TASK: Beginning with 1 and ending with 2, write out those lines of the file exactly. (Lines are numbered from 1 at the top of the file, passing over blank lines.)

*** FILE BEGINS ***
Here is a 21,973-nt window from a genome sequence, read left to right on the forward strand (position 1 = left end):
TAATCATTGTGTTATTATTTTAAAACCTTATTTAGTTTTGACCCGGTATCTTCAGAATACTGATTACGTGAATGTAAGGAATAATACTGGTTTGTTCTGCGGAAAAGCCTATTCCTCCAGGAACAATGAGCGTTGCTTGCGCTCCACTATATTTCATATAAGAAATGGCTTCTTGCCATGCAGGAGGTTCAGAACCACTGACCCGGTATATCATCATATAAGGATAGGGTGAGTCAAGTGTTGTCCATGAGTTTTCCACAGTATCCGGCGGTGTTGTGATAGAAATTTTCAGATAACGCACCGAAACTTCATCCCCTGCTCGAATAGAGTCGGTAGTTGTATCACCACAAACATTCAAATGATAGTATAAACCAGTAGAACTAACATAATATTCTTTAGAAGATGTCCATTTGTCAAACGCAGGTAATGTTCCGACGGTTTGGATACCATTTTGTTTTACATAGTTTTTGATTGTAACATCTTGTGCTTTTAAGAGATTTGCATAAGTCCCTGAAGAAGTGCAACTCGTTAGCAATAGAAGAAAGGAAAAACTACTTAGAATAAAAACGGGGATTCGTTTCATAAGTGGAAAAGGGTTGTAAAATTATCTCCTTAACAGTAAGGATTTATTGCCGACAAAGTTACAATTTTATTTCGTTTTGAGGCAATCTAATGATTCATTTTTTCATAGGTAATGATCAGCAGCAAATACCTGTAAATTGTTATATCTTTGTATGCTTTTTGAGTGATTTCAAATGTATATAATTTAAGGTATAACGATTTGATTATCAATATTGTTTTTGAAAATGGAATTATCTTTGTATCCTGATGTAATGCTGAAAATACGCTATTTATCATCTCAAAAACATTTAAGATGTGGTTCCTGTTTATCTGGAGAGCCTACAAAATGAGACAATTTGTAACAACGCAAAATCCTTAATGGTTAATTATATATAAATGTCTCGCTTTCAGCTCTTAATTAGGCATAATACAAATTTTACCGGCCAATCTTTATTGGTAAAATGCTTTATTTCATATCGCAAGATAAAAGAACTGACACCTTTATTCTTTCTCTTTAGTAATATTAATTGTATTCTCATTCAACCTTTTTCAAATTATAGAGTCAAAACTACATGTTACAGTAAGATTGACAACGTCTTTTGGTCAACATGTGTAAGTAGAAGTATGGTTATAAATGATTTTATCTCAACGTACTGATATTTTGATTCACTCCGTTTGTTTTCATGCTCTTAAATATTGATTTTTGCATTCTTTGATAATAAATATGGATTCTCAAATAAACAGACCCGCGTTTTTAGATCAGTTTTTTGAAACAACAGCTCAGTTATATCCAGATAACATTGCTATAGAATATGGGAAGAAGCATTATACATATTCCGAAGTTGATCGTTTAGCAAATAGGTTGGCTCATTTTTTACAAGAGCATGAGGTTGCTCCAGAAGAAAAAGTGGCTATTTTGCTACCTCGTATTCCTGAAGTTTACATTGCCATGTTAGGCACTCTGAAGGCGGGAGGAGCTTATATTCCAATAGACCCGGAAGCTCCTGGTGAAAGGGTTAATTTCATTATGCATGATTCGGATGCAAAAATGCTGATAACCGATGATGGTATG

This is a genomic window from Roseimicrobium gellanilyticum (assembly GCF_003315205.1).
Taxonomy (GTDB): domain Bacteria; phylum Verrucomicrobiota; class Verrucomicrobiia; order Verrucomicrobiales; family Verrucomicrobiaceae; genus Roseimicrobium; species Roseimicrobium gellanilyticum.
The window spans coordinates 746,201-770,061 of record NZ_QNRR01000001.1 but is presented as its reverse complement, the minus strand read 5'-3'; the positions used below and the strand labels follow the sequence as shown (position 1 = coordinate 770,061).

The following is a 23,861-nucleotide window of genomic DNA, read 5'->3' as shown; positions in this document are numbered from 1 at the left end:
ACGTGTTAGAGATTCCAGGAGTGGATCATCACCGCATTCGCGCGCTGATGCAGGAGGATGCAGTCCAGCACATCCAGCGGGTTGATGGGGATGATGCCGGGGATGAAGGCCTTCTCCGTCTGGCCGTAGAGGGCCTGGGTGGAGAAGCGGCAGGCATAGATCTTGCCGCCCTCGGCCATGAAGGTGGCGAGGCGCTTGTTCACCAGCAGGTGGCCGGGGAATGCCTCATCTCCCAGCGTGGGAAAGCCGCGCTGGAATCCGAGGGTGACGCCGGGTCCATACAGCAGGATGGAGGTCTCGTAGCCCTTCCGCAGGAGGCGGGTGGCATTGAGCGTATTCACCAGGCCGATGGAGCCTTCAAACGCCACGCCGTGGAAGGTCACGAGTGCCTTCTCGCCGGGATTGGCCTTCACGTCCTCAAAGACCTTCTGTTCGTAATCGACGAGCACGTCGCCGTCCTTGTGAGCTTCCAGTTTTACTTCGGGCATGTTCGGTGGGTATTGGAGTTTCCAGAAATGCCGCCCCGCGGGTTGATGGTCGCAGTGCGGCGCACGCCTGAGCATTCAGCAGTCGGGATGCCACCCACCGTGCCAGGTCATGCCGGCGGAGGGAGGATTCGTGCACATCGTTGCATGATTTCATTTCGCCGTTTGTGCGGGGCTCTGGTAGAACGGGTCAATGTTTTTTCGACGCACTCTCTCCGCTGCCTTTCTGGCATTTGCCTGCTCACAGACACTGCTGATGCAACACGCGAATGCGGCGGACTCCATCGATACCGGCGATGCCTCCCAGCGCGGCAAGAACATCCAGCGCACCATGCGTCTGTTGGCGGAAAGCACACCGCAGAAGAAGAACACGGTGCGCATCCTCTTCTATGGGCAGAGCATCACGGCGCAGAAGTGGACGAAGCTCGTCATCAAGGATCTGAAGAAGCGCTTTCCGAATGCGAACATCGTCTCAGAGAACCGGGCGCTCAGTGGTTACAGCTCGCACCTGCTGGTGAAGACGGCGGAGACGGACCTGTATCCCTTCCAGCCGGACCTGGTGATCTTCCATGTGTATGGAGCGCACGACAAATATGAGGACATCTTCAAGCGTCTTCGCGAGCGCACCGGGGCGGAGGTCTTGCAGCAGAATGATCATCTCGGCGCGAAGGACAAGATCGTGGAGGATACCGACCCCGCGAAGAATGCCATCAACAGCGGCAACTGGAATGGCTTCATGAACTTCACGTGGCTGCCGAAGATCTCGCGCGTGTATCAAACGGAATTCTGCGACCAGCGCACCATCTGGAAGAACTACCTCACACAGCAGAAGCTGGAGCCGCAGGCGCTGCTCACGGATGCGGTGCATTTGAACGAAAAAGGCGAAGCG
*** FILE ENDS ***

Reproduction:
Here is a 21,973-nt window from a genome sequence, read left to right on the forward strand (position 1 = left end):
TAATCATTGTGTTATTATTTTAAAACCTTATTTAGTTTTGACCCGGTATCTTCAGAATACTGATTACGTGAATGTAAGGAATAATACTGGTTTGTTCTGCGGAAAAGCCTATTCCTCCAGGAACAATGAGCGTTGCTTGCGCTCCACTATATTTCATATAAGAAATGGCTTCTTGCCATGCAGGAGGTTCAGAACCACTGACCCGGTATATCATCATATAAGGATAGGGTGAGTCAAGTGTTGTCCATGAGTTTTCCACAGTATCCGGCGGTGTTGTGATAGAAATTTTCAGATAACGCACCGAAACTTCATCCCCTGCTCGAATAGAGTCGGTAGTTGTATCACCACAAACATTCAAATGATAGTATAAACCAGTAGAACTAACATAATATTCTTTAGAAGATGTCCATTTGTCAAACGCAGGTAATGTTCCGACGGTTTGGATACCATTTTGTTTTACATAGTTTTTGATTGTAACATCTTGTGCTTTTAAGAGATTTGCATAAGTCCCTGAAGAAGTGCAACTCGTTAGCAATAGAAGAAAGGAAAAACTACTTAGAATAAAAACGGGGATTCGTTTCATAAGTGGAAAAGGGTTGTAAAATTATCTCCTTAACAGTAAGGATTTATTGCCGACAAAGTTACAATTTTATTTCGTTTTGAGGCAATCTAATGATTCATTTTTTCATAGGTAATGATCAGCAGCAAATACCTGTAAATTGTTATATCTTTGTATGCTTTTTGAGTGATTTCAAATGTATATAATTTAAGGTATAACGATTTGATTATCAATATTGTTTTTGAAAATGGAATTATCTTTGTATCCTGATGTAATGCTGAAAATACGCTATTTATCATCTCAAAAACATTTAAGATGTGGTTCCTGTTTATCTGGAGAGCCTACAAAATGAGACAATTTGTAACAACGCAAAATCCTTAATGGTTAATTATATATAAATGTCTCGCTTTCAGCTCTTAATTAGGCATAATACAAATTTTACCGGCCAATCTTTATTGGTAAAATGCTTTATTTCATATCGCAAGATAAAAGAACTGACACCTTTATTCTTTCTCTTTAGTAATATTAATTGTATTCTCATTCAACCTTTTTCAAATTATAGAGTCAAAACTACATGTTACAGTAAGATTGACAACGTCTTTTGGTCAACATGTGTAAGTAGAAGTATGGTTATAAATGATTTTATCTCAACGTACTGATATTTTGATTCACTCCGTTTGTTTTCATGCTCTTAAATATTGATTTTTGCATTCTTTGATAATAAATATGGATTCTCAAATAAACAGACCCGCGTTTTTAGATCAGTTTTTTGAAACAACAGCTCAGTTATATCCAGATAACATTGCTATAGAATATGGGAAGAAGCATTATACATATTCCGAAGTTGATCGTTTAGCAAATAGGTTGGCTCATTTTTTACAAGAGCATGAGGTTGCTCCAGAAGAAAAAGTGGCTATTTTGCTACCTCGTATTCCTGAAGTTTACATTGCCATGTTAGGCACTCTGAAGGCGGGAGGAGCTTATATTCCAATAGACCCGGAAGCTCCTGGTGAAAGGGTTAATTTCATTATGCATGATTCGGATGCAAAAATGCTGATAACCGATGATGGTATG